We only had a very few folk in today, so we both got a good deal of work done and talked about bad Native themed movies. Well, we talked about different kinds of movies, but we talked most about what I call 'Bad Indian Movies'. These would be films with glaring cultural errors, stereotypes or other faux pas. It was a hoot.
Last Friday I did a poetry reading elsewhere, so I had not yet experienced the gallery on a Friday evening. Wow. Just wow.
After questions about my background, my religion and alternately about my inspiration and vision, the most commonly asked question I've had in the gallery so far is 'How did you learn to do this stuff?' I'm sure that other Native artists have other answers to that question but here is a bit of an answer for me. I use a number of different beading techniques in my work. In order of most to least common as of this week: bead applique, flat peyote stitch, flat round peyote stitch, cheyenne brick stitch and loomed beading. Now to take them utterly out of order...
Someone asked me today where I got my beads. I have two stores I like to order from online. I have one place I like to go and poke through. I have a serious bead collection myself. When community members see me bead they often donate things they think I'll like. Finally, I am often given collections of beads from people who have passed. None of this helps the fact that seed beads come in certain colors and not really others. Glass is a picky substance.
June 4—A second foop
A few years ago I was given a set of meditation bells in a rosewood box. You were meant to tip the box over and some number of ball bearings inside would adhere to these sticky disks on the top of the box. Then when you flipped it back over the balls would gradually fall in varying patterns of sound. The reality was that you'd get the balls stuck and flip the box and about half of the balls would fall in one foop (foop here meaning flurry) then some time later another foop and so forth. I have not tipped that box in over a year but there are still some hold out bearings that every so often release and sound a bell. That happened this morning. I also got damp basement that had to be dried immediately. Today was pretty interesting, even before I got to the museum. I suppose that everything informs the work eh? So we had a massive foop on tuesday moving in, now we've had another foop. I imagine that at this point the balls fall more slowly.
June Artist in Residence Kim Shuck will be sharing her journey with us in the Kimball Education Gallery over the next month. Please check back soon to see how how her and Michael's experience unfolds...
June 2—Opening the Show
The day began with a gathered group of friends in the Kimball. My dad even came, and he's usually a bit of a rumor at my shows. I'm aware that the de Young is a world class museum, what I also know is that museums in general are trying for a less imposing vibe. Frequently when Native people have been in museums it is in the form of unattributed work and/or ethnographic displays. This month is very different. No one is taking this residency lightly. Having said all of that, we managed to create the atmosphere of a fairly laid back household celebration. Well-known flute player, Ogi, started us off with some music. It was, as usual, inspiring. Kanyon Sayers-Roods welcomed us to Ohlone territory and sang her version of the Grandmother Song. Cathrine Hererra, local Native and filmmaker was present as friend and event archivist. Additionally, there were many friends/artists/family present to help us 'warm' the space. It was stellar. We had guests all the way through really... Jerry Ferraz, local poet, curator of readings and guitar virtuoso made us some music. Our good friend and elder Dav Pate was present in spirit and in the form of some of his work, which will be on display on a rotating basis throughout the month. Mary Jean Robertson, current holder of a Native Local Hero Award and DJ, came around with music on CDs for when the party died down. It really didn't today, but the time may come... I could not have hoped for a better "first real day in the gallery".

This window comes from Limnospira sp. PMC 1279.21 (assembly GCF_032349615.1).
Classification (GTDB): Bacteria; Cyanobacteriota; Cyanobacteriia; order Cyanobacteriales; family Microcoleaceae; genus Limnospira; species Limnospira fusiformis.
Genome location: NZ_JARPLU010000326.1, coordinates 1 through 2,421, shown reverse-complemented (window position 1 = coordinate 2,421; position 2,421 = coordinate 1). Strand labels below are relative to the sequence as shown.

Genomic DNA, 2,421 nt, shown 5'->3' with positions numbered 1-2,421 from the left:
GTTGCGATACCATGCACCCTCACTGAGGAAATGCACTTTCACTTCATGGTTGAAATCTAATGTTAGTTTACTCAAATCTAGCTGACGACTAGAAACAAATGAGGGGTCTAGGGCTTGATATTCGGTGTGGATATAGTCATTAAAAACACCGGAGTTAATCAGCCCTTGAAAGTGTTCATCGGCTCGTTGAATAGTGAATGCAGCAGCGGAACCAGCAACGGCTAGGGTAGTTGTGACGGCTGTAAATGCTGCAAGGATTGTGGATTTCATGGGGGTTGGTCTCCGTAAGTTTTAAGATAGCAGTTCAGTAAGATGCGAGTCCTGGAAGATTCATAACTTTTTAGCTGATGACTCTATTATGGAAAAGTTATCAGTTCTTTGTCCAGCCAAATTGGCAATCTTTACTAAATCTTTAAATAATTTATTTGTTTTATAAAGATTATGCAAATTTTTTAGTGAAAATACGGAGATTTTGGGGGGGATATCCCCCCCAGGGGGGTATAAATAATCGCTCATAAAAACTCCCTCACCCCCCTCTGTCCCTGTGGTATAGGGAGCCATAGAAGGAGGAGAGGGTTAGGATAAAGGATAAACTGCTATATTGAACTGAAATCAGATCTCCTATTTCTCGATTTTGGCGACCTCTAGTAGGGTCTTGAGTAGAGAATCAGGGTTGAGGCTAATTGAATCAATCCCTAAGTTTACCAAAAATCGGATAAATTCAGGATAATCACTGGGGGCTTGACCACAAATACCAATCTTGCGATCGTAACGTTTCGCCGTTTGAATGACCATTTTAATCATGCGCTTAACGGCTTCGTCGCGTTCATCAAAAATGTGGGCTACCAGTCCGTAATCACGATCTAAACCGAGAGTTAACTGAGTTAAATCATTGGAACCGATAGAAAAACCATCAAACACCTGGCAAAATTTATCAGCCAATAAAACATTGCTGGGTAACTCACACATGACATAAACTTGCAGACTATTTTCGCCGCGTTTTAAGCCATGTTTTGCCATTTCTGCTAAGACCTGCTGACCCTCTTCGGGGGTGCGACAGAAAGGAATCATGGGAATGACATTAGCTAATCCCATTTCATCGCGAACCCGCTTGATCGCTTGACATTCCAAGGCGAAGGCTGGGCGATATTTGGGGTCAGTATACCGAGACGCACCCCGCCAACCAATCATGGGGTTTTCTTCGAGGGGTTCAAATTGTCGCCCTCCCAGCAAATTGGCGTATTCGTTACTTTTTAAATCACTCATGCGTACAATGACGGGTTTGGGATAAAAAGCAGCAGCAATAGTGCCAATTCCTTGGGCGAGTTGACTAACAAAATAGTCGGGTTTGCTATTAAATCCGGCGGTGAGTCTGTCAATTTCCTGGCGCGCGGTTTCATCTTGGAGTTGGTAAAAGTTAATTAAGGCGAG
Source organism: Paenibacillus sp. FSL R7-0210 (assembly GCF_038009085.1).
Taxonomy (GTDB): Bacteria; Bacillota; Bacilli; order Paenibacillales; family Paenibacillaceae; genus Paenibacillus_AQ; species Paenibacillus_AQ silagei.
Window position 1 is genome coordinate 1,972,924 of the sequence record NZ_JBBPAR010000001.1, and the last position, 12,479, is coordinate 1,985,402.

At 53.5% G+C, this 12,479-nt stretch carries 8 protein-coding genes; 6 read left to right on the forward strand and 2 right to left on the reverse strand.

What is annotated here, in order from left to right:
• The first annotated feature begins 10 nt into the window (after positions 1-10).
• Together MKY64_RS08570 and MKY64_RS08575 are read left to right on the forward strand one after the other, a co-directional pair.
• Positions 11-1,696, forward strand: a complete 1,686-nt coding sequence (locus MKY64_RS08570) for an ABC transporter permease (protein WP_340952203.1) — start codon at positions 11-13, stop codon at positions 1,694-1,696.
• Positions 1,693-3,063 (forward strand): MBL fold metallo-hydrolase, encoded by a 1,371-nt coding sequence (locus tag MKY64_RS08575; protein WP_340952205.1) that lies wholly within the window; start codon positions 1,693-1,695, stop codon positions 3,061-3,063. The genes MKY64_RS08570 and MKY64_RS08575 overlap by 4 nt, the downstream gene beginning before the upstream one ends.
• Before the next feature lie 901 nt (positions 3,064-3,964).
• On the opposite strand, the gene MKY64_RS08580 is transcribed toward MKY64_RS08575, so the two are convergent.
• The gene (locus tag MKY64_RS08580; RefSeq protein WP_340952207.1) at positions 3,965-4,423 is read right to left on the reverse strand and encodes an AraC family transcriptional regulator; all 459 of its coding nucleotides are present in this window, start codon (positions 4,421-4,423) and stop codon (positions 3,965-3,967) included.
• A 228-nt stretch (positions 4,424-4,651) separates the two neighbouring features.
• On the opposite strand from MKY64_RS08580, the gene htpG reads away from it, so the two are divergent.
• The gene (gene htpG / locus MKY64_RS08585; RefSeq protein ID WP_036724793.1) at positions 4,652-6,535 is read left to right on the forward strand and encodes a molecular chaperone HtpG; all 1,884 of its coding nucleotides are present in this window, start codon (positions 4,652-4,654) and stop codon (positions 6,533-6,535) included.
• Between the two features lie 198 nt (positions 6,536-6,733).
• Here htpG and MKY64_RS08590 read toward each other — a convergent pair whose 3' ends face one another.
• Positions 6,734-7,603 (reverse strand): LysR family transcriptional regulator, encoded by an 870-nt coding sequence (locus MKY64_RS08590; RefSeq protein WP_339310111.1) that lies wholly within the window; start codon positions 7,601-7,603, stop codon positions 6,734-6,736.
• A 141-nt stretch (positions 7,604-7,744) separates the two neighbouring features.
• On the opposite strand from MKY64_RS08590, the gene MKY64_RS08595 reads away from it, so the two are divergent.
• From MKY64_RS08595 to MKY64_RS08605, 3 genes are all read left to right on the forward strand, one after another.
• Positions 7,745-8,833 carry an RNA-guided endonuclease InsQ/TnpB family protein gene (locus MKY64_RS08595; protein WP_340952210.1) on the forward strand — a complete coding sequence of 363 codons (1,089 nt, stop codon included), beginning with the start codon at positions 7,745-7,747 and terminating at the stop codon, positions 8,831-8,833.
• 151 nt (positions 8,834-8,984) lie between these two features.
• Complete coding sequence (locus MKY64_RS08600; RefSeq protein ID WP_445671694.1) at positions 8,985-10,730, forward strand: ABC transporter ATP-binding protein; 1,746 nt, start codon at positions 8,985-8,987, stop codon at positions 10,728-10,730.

Last Friday, ArtPoint hosted a ghoulish costume gala at the Legion of Honor. Hundreds of art enthusiasts braved the Richmond fog to dance the night away in tribute to Halloween and the opening of Very Postmortem: Mummies and Medicine. The exterior columns of the Legion looked spooktacular with purple and blue lighting. As guests made their way to the entrance, creepy music played from the dark corners of the Court of Honor.
Community Mural: Legend of Ilakavetega
By Martin Morububuna
Once upon a time there lived Ilakavetega and her two granddaughters. Every day the granddaughters went out to the beach to fetch saltwater for the grandmother. The Boi bird would come to the girls and would sit on the rock and talk to them, and would even say things about their grandmother.
Todd and Meklit at home in the Kimball Gallery
The Fine Arts Museums solicit California artists and art groups to create site specific works and installations in response to the de Young's permanent collection, temporary exhibitions, or the building and its environment